At St Omers the College had two prestigious libraries as well as large collections of music scores and playscripts. While only a small part of the original library collections was salvaged when the school moved to England following the French Revolution in 1794, the libraries were rapidly rebuilt in the 19th century. Today these rare and important collections are housed in the three Historic Libraries:
James Everard, 10th Lord Arundell, donated his family’s library to his old school in the 1830s. This fine collection of some 4,000 volumes includes a First Folio of Shakespeare and many rare, early printed books, in addition to numerous important 17th century Catholic texts.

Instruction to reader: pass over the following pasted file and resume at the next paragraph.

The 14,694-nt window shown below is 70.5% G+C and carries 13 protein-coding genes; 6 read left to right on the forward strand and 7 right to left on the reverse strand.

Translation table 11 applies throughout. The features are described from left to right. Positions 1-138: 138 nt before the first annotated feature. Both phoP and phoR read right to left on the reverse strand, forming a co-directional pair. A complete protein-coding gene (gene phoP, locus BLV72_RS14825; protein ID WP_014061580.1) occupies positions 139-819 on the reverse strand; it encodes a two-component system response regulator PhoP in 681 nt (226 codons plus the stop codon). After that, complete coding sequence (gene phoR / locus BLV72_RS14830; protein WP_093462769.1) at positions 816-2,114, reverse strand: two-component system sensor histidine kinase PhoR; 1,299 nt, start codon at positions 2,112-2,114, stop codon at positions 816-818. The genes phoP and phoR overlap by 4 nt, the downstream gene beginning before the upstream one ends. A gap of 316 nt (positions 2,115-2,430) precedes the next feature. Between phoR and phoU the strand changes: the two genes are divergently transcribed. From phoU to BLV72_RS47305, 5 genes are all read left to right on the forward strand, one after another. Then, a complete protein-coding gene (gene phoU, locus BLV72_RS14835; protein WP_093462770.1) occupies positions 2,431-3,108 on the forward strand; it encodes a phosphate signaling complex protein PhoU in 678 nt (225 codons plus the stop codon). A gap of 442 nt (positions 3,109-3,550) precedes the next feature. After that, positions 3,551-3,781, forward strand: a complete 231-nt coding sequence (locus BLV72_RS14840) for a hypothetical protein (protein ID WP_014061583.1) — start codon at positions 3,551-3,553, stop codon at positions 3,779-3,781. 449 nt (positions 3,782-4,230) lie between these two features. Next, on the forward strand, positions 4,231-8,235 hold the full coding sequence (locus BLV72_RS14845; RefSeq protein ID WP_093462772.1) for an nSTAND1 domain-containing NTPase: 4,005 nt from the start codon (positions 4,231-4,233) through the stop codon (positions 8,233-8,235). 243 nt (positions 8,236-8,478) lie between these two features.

The Arundell is also a Victorian cabinet of curiosities, in which a changing display of rare and intriguing artefacts are housed, such as Mary Tudor’s Book of Hours used by her cousin Mary, Queen of Scots.
This Humanities library is distributed around separate bays set aside for the use of individuals for private study. Unlike the Arundell Library, the Bay is a working library with new publications included among books dating back to the mid 16th century. Today, this library is available to pupils in Higher Line as a place of silent study, subject to specific rules tailored to such an historic environment.
The Square Library represents the surviving theological collection from St Omers, with at least three hundred texts from that first library. The subject matter of the library includes texts on divinity, the lives of the saints, Church history particularly English Catholic history, Jesuit missionary texts and works by theologians such as Aquinas, Augustine and Anselm.
Today, as well as being a reading room for visiting researchers, the Square is used as a museum teaching space for Stonyhurst pupils and visiting school groups.